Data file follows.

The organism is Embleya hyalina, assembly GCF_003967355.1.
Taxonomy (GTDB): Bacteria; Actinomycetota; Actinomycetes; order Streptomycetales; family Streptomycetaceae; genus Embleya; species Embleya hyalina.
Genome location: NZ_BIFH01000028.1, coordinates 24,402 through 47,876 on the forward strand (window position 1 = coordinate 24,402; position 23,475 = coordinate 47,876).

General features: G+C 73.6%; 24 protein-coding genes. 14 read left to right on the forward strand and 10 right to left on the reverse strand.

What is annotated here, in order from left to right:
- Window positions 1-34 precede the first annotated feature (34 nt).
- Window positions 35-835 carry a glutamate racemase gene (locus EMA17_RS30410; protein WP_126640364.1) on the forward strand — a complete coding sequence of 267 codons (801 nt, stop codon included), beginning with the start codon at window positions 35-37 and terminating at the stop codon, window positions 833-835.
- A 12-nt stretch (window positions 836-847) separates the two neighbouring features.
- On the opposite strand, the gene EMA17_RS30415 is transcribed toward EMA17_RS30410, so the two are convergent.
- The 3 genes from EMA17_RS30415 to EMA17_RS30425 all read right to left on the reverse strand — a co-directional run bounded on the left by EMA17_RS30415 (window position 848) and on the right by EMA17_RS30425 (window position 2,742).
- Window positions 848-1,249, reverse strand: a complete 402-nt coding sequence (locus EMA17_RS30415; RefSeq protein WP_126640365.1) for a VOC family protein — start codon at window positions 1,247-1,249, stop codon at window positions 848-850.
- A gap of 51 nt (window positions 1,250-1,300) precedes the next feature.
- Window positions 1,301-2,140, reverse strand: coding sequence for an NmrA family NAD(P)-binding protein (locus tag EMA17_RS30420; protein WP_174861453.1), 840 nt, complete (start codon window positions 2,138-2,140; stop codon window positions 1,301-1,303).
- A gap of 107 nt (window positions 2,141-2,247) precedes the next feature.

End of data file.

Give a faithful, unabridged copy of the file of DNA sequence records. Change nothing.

The organism is Embleya hyalina, assembly GCF_003967355.1.
Taxonomy (GTDB): Bacteria; Actinomycetota; Actinomycetes; order Streptomycetales; family Streptomycetaceae; genus Embleya; species Embleya hyalina.
Genome location: NZ_BIFH01000028.1, coordinates 24,402 through 47,876 on the forward strand (window position 1 = coordinate 24,402; position 23,475 = coordinate 47,876).

General features: G+C 73.6%; 24 protein-coding genes. 14 read left to right on the forward strand and 10 right to left on the reverse strand.

What is annotated here, in order from left to right:
- Window positions 1-34 precede the first annotated feature (34 nt).
- Window positions 35-835 carry a glutamate racemase gene (locus EMA17_RS30410; protein WP_126640364.1) on the forward strand — a complete coding sequence of 267 codons (801 nt, stop codon included), beginning with the start codon at window positions 35-37 and terminating at the stop codon, window positions 833-835.
- A 12-nt stretch (window positions 836-847) separates the two neighbouring features.
- On the opposite strand, the gene EMA17_RS30415 is transcribed toward EMA17_RS30410, so the two are convergent.
- The 3 genes from EMA17_RS30415 to EMA17_RS30425 all read right to left on the reverse strand — a co-directional run bounded on the left by EMA17_RS30415 (window position 848) and on the right by EMA17_RS30425 (window position 2,742).
- Window positions 848-1,249, reverse strand: a complete 402-nt coding sequence (locus EMA17_RS30415; RefSeq protein WP_126640365.1) for a VOC family protein — start codon at window positions 1,247-1,249, stop codon at window positions 848-850.
- A gap of 51 nt (window positions 1,250-1,300) precedes the next feature.
- Window positions 1,301-2,140, reverse strand: coding sequence for an NmrA family NAD(P)-binding protein (locus tag EMA17_RS30420; protein WP_174861453.1), 840 nt, complete (start codon window positions 2,138-2,140; stop codon window positions 1,301-1,303).
- A gap of 107 nt (window positions 2,141-2,247) precedes the next feature.